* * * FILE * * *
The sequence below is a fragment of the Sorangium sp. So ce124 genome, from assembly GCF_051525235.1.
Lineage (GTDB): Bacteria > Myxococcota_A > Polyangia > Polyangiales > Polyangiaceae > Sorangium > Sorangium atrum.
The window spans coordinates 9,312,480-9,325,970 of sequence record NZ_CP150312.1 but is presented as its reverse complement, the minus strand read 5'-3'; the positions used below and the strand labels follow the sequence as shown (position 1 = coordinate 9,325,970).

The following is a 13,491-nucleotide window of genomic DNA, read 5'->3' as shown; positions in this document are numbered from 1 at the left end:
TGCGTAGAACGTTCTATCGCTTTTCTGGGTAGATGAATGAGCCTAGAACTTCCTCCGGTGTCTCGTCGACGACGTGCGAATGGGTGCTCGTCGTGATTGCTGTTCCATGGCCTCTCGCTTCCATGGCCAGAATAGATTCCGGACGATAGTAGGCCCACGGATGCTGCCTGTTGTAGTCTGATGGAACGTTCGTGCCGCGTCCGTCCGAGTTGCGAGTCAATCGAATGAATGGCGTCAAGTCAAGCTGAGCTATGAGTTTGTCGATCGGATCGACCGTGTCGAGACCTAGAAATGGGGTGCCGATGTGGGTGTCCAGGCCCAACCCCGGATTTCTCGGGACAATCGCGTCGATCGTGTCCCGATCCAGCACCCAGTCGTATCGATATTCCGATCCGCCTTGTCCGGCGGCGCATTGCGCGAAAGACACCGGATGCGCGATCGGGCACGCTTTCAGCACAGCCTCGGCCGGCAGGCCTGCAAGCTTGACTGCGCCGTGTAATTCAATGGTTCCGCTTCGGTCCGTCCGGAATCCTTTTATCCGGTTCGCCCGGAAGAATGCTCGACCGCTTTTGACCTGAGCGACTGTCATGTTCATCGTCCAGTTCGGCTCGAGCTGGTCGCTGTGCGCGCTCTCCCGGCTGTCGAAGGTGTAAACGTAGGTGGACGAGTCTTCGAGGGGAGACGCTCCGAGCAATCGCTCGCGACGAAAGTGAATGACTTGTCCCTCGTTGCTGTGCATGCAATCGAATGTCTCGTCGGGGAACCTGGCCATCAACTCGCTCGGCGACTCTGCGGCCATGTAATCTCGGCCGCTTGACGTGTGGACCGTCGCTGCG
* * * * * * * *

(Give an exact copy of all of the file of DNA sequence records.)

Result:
The sequence below is a fragment of the Sorangium sp. So ce124 genome, from assembly GCF_051525235.1.
Lineage (GTDB): Bacteria > Myxococcota_A > Polyangia > Polyangiales > Polyangiaceae > Sorangium > Sorangium atrum.
The window spans coordinates 9,312,480-9,325,970 of sequence record NZ_CP150312.1 but is presented as its reverse complement, the minus strand read 5'-3'; the positions used below and the strand labels follow the sequence as shown (position 1 = coordinate 9,325,970).

The following is a 13,491-nucleotide window of genomic DNA, read 5'->3' as shown; positions in this document are numbered from 1 at the left end:
TGCGTAGAACGTTCTATCGCTTTTCTGGGTAGATGAATGAGCCTAGAACTTCCTCCGGTGTCTCGTCGACGACGTGCGAATGGGTGCTCGTCGTGATTGCTGTTCCATGGCCTCTCGCTTCCATGGCCAGAATAGATTCCGGACGATAGTAGGCCCACGGATGCTGCCTGTTGTAGTCTGATGGAACGTTCGTGCCGCGTCCGTCCGAGTTGCGAGTCAATCGAATGAATGGCGTCAAGTCAAGCTGAGCTATGAGTTTGTCGATCGGATCGACCGTGTCGAGACCTAGAAATGGGGTGCCGATGTGGGTGTCCAGGCCCAACCCCGGATTTCTCGGGACAATCGCGTCGATCGTGTCCCGATCCAGCACCCAGTCGTATCGATATTCCGATCCGCCTTGTCCGGCGGCGCATTGCGCGAAAGACACCGGATGCGCGATCGGGCACGCTTTCAGCACAGCCTCGGCCGGCAGGCCTGCAAGCTTGACTGCGCCGTGTAATTCAATGGTTCCGCTTCGGTCCGTCCGGAATCCTTTTATCCGGTTCGCCCGGAAGAATGCTCGACCGCTTTTGACCTGAGCGACTGTCATGTTCATCGTCCAGTTCGGCTCGAGCTGGTCGCTGTGCGCGCTCTCCCGGCTGTCGAAGGTGTAAACGTAGGTGGACGAGTCTTCGAGGGGAGACGCTCCGAGCAATCGCTCGCGACGAAAGTGAATGACTTGTCCCTCGTTGCTGTGCATGCAATCGAATGTCTCGTCGGGGAACCTGGCCATCAACTCGCTCGGCGACTCTGCGGCCATGTAATCTCGGCCGCTTGACGTGTGGACCGTCGCTGCG